In discussing The Tree of Life with people who were planning on seeing it, the perceived necessity of seeing the film alone has frequently come up. Although I normally love discussing movies with The Girlfriend, for instance, I was glad to be able to see it myself so as to aid digestion. I also talked to a friend who was firmly planning to see it without his wife, and I advised another friend to see it without his girlfriend.
Do you notice the pattern here? All of us are men! And all the people we want to see it without are women! Which brings me to an incredibly obvious fact about The Tree of Life that I have not seen discussed as of yet: it is an overwhelmingly and even embarrassingly masculine movie.
Everyone who wants to see it knows the basic premise and therefore knows that it shows masculinity at its most vulnerable. Even though women are culturally conditioned to be adept at identifying with masculine narratives in general, I think it’s safe to say that The Tree of Life is too intense, too precise in hitting at the shame that is so integral to the formation of a masculine identity — there’s always the chance that they’ll be skeptical, or critical, or even just reflective in a way that will be jarring for the male viewer who just had his heart ripped out by being forced to watch and admit to himself that it really was like that, on an emotional level if not in all particulars.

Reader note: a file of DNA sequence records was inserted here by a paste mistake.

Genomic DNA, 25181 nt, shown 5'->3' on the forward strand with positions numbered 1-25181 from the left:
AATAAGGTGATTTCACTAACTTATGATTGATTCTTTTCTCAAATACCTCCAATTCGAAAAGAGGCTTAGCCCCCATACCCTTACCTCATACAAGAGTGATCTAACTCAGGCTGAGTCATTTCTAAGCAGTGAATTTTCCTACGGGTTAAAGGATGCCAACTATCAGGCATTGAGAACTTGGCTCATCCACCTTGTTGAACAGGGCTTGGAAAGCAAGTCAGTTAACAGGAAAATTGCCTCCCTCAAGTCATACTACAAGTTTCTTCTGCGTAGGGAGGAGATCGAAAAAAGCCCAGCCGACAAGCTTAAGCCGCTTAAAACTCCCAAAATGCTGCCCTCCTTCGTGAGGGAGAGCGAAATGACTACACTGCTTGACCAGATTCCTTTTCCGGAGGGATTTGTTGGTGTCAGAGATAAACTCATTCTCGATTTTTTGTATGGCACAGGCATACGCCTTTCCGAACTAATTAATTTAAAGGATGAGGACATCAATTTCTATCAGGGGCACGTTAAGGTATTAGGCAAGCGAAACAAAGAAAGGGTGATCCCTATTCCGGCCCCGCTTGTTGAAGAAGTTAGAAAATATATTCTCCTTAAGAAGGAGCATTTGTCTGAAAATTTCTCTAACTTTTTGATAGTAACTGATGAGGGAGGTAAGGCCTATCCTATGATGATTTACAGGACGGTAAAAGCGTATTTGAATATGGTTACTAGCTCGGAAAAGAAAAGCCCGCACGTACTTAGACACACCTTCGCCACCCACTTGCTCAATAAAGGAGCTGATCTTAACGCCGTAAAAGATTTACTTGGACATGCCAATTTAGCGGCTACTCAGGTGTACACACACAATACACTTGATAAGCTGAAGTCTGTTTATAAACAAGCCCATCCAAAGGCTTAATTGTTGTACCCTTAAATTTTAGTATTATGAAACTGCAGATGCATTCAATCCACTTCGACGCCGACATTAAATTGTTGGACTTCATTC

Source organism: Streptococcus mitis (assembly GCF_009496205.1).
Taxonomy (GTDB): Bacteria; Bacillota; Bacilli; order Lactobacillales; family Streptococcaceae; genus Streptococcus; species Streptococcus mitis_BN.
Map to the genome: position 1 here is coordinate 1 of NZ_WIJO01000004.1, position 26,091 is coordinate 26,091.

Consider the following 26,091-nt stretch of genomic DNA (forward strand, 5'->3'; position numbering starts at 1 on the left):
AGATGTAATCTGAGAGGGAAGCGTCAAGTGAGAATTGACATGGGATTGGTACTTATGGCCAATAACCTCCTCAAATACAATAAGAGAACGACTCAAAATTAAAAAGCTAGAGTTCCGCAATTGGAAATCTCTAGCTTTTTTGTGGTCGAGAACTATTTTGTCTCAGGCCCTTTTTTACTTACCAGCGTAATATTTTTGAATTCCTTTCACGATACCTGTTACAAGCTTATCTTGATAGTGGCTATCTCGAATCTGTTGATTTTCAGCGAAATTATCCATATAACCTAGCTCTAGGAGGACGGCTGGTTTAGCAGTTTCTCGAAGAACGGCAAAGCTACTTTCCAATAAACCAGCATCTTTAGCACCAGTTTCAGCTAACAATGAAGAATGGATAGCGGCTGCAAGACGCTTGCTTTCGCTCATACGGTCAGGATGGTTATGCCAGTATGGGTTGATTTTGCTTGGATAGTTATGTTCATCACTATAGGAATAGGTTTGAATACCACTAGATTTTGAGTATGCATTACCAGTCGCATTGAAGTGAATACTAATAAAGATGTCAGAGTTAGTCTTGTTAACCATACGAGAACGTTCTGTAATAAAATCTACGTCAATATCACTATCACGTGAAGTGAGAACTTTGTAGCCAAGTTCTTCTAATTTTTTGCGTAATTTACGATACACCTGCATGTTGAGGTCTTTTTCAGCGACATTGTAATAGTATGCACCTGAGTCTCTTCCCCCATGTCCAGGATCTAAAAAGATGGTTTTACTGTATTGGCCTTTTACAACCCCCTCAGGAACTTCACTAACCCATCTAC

I have long been of the opinion that one of the contributions men can make to feminism is to provide an internal critique of masculinity, and I think there’s a case to be made that Stanley Kubrik — Malick’s primary point of reference here — succeeds in that. I wonder if Malick does, though, either here or in The Thin Red Line. (I still haven’t seen his other films, and Netflix isn’t cooperating in that regard — apparently I’m not the only one wanting to catch up on Malick’s back catalogue.)
This is something I’m still mulling over, so I’m hoping someone will get things rolling in comments, or at least ask a good clarifying question…